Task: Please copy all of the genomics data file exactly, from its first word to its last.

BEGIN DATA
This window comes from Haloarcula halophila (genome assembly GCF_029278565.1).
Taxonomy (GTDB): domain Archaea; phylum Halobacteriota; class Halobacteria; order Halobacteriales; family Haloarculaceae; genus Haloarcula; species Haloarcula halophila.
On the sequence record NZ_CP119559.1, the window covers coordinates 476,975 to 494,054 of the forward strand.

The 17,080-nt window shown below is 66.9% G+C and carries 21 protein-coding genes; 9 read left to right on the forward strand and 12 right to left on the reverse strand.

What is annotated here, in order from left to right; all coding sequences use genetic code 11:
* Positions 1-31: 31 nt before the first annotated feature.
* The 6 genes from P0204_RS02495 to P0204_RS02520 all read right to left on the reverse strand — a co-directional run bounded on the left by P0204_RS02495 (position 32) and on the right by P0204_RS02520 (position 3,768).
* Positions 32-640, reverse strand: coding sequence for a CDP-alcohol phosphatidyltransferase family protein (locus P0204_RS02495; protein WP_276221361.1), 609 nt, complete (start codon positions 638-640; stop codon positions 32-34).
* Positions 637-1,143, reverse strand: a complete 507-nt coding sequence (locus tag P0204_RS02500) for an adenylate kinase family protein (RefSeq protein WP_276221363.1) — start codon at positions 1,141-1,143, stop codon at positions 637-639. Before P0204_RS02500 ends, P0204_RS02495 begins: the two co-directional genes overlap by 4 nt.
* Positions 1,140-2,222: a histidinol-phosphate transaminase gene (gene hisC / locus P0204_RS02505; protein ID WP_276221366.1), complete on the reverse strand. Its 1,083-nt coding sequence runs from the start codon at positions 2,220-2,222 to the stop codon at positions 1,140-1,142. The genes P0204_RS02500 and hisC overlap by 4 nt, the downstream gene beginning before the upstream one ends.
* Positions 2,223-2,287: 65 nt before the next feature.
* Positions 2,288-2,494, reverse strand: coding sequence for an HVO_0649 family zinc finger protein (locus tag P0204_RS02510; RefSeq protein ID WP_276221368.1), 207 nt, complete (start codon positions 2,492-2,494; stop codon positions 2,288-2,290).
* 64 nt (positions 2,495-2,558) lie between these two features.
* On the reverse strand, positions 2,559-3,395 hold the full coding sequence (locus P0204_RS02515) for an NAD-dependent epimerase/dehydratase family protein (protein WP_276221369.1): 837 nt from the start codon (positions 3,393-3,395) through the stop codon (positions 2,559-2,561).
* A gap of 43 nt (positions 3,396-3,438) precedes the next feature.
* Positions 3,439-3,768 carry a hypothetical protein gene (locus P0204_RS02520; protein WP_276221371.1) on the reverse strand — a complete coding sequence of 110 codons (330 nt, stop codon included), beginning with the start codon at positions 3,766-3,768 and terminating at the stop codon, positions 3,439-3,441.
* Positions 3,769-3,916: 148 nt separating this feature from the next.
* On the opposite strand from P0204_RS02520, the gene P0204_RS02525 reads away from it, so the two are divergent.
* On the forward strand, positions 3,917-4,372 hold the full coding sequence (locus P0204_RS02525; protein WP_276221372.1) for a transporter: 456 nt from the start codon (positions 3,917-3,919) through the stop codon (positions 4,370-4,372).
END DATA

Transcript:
This window comes from Haloarcula halophila (genome assembly GCF_029278565.1).
Taxonomy (GTDB): domain Archaea; phylum Halobacteriota; class Halobacteria; order Halobacteriales; family Haloarculaceae; genus Haloarcula; species Haloarcula halophila.
On the sequence record NZ_CP119559.1, the window covers coordinates 476,975 to 494,054 of the forward strand.

The 17,080-nt window shown below is 66.9% G+C and carries 21 protein-coding genes; 9 read left to right on the forward strand and 12 right to left on the reverse strand.

What is annotated here, in order from left to right; all coding sequences use genetic code 11:
* Positions 1-31: 31 nt before the first annotated feature.
* The 6 genes from P0204_RS02495 to P0204_RS02520 all read right to left on the reverse strand — a co-directional run bounded on the left by P0204_RS02495 (position 32) and on the right by P0204_RS02520 (position 3,768).
* Positions 32-640, reverse strand: coding sequence for a CDP-alcohol phosphatidyltransferase family protein (locus P0204_RS02495; protein WP_276221361.1), 609 nt, complete (start codon positions 638-640; stop codon positions 32-34).
* Positions 637-1,143, reverse strand: a complete 507-nt coding sequence (locus tag P0204_RS02500) for an adenylate kinase family protein (RefSeq protein WP_276221363.1) — start codon at positions 1,141-1,143, stop codon at positions 637-639. Before P0204_RS02500 ends, P0204_RS02495 begins: the two co-directional genes overlap by 4 nt.
* Positions 1,140-2,222: a histidinol-phosphate transaminase gene (gene hisC / locus P0204_RS02505; protein ID WP_276221366.1), complete on the reverse strand. Its 1,083-nt coding sequence runs from the start codon at positions 2,220-2,222 to the stop codon at positions 1,140-1,142. The genes P0204_RS02500 and hisC overlap by 4 nt, the downstream gene beginning before the upstream one ends.
* Positions 2,223-2,287: 65 nt before the next feature.
* Positions 2,288-2,494, reverse strand: coding sequence for an HVO_0649 family zinc finger protein (locus tag P0204_RS02510; RefSeq protein ID WP_276221368.1), 207 nt, complete (start codon positions 2,492-2,494; stop codon positions 2,288-2,290).
* 64 nt (positions 2,495-2,558) lie between these two features.
* On the reverse strand, positions 2,559-3,395 hold the full coding sequence (locus P0204_RS02515) for an NAD-dependent epimerase/dehydratase family protein (protein WP_276221369.1): 837 nt from the start codon (positions 3,393-3,395) through the stop codon (positions 2,559-2,561).
* A gap of 43 nt (positions 3,396-3,438) precedes the next feature.
* Positions 3,439-3,768 carry a hypothetical protein gene (locus P0204_RS02520; protein WP_276221371.1) on the reverse strand — a complete coding sequence of 110 codons (330 nt, stop codon included), beginning with the start codon at positions 3,766-3,768 and terminating at the stop codon, positions 3,439-3,441.
* Positions 3,769-3,916: 148 nt separating this feature from the next.
* On the opposite strand from P0204_RS02520, the gene P0204_RS02525 reads away from it, so the two are divergent.
* On the forward strand, positions 3,917-4,372 hold the full coding sequence (locus P0204_RS02525; protein WP_276221372.1) for a transporter: 456 nt from the start codon (positions 3,917-3,919) through the stop codon (positions 4,370-4,372).